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Open Access Research

Genomic analysis of membrane protein families: abundance and conserved motifs

Yang Liu, Donald M Engelman and Mark Gerstein*

Author Affiliations

Department of Molecular Biophysics and Biochemistry, Yale University, New Haven, CT 06520-8114, USA

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Genome Biology 2002, 3:research0054-research0054.12  doi:10.1186/gb-2002-3-10-research0054

Published: 19 September 2002

Abstract

Background

Polytopic membrane proteins can be related to each other on the basis of the number of transmembrane helices and sequence similarities. Building on the Pfam classification of protein domain families, and using transmembrane-helix prediction and sequence-similarity searching, we identified a total of 526 well-characterized membrane protein families in 26 recently sequenced genomes. To this we added a clustering of a number of predicted but unclassified membrane proteins, resulting in a total of 637 membrane protein families.

Results

Analysis of the occurrence and composition of these families revealed several interesting trends. The number of assigned membrane protein domains has an approximately linear relationship to the total number of open reading frames (ORFs) in 26 genomes studied. Caenorhabditis elegans is an apparent outlier, because of its high representation of seven-span transmembrane (7-TM) chemoreceptor families. In all genomes, including that of C. elegans, the number of distinct membrane protein families has a logarithmic relation to the number of ORFs. Glycine, proline, and tyrosine locations tend to be conserved in transmembrane regions within families, whereas isoleucine, valine, and methionine locations are relatively mutable. Analysis of motifs in putative transmembrane helices reveals that GxxxG and GxxxxxxG (which can be written GG4 and GG7, respectively; see Materials and methods) are among the most prevalent. This was noted in earlier studies; we now find these motifs are particularly well conserved in families, however, especially those corresponding to transporters, symporters, and channels.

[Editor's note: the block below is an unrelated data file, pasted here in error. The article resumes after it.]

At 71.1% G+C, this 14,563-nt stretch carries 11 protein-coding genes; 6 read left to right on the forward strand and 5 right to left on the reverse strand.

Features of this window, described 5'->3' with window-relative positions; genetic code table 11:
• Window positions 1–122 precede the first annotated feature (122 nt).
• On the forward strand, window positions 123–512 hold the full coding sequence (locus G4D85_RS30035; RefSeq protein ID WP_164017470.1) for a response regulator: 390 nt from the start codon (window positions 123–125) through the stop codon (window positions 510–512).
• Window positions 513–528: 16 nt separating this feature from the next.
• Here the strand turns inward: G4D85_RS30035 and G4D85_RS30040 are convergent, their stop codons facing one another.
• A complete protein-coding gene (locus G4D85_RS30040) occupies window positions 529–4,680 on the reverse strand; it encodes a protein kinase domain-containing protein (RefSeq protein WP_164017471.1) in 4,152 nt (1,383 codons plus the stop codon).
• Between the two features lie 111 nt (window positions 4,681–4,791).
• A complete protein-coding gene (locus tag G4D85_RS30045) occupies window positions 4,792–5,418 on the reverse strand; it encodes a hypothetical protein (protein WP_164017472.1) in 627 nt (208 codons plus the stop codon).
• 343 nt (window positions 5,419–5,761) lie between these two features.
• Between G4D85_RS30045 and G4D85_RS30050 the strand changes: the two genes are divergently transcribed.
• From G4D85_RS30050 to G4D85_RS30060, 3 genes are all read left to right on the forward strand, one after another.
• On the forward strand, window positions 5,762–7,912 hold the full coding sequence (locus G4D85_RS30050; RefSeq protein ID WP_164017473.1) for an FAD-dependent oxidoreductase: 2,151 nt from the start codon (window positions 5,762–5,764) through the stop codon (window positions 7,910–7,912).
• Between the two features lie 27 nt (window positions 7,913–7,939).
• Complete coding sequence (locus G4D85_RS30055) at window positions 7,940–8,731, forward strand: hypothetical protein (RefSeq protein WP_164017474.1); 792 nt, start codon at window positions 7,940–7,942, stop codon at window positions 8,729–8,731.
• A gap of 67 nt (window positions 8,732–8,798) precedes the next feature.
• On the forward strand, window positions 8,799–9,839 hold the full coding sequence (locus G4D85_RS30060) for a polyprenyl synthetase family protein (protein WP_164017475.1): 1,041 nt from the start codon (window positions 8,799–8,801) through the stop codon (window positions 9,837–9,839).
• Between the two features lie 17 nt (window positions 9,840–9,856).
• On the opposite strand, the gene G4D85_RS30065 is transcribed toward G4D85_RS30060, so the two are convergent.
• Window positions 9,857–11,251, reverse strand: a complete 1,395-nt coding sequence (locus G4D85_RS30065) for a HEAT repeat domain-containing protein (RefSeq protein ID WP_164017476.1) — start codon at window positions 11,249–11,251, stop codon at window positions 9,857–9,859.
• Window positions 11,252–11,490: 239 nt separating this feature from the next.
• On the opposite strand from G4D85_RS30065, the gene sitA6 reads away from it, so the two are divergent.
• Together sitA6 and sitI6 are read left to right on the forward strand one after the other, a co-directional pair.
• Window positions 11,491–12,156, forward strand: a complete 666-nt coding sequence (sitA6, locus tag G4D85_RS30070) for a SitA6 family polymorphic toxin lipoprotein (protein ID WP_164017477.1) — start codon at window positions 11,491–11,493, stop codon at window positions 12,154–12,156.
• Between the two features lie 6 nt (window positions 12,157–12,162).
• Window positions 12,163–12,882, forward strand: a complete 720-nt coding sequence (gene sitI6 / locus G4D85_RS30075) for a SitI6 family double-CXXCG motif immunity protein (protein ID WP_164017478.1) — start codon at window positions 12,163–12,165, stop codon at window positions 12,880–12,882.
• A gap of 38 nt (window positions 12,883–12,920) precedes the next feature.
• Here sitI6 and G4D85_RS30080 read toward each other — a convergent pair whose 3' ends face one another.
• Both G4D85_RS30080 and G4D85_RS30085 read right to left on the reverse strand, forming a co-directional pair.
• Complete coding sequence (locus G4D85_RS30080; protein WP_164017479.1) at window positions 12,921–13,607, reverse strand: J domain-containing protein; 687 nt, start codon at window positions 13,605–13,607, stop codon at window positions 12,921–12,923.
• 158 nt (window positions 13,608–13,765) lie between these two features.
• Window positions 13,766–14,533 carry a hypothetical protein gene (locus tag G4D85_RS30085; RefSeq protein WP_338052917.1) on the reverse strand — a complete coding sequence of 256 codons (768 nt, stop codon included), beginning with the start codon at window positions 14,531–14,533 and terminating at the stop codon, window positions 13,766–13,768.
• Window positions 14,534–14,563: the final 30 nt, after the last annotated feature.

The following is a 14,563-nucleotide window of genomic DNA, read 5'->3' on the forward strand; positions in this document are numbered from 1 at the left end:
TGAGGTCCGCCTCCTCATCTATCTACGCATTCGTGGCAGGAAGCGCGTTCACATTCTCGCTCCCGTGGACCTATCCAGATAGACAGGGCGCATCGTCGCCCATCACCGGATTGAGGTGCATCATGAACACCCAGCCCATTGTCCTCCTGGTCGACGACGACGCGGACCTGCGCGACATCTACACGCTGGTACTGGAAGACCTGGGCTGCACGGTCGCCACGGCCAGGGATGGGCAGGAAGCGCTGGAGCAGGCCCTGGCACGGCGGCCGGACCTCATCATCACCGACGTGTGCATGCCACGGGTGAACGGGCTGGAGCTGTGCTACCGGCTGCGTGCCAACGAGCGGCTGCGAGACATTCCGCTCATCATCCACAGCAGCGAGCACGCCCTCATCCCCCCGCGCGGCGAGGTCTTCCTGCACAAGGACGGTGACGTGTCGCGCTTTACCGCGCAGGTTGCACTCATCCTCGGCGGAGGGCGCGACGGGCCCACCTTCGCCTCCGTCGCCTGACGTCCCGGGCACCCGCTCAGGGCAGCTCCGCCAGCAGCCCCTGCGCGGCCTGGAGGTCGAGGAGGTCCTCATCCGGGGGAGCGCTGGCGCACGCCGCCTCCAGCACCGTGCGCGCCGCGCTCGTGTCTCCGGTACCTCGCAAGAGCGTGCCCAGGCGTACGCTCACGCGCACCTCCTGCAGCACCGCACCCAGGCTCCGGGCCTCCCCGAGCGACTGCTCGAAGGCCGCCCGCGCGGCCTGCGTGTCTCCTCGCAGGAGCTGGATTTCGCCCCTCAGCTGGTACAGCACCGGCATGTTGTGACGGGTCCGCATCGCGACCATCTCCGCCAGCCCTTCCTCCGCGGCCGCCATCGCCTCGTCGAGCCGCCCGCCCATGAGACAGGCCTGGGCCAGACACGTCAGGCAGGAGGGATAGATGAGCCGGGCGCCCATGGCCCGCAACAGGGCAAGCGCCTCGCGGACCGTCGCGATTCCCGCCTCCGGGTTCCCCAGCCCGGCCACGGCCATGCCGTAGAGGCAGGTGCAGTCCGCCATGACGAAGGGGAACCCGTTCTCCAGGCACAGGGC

Conclusions

We carried out a genome-wide analysis on patterns of the classified polytopic membrane protein families and analyzed the distribution of conserved amino acids and motifs in the transmembrane helix regions in these families.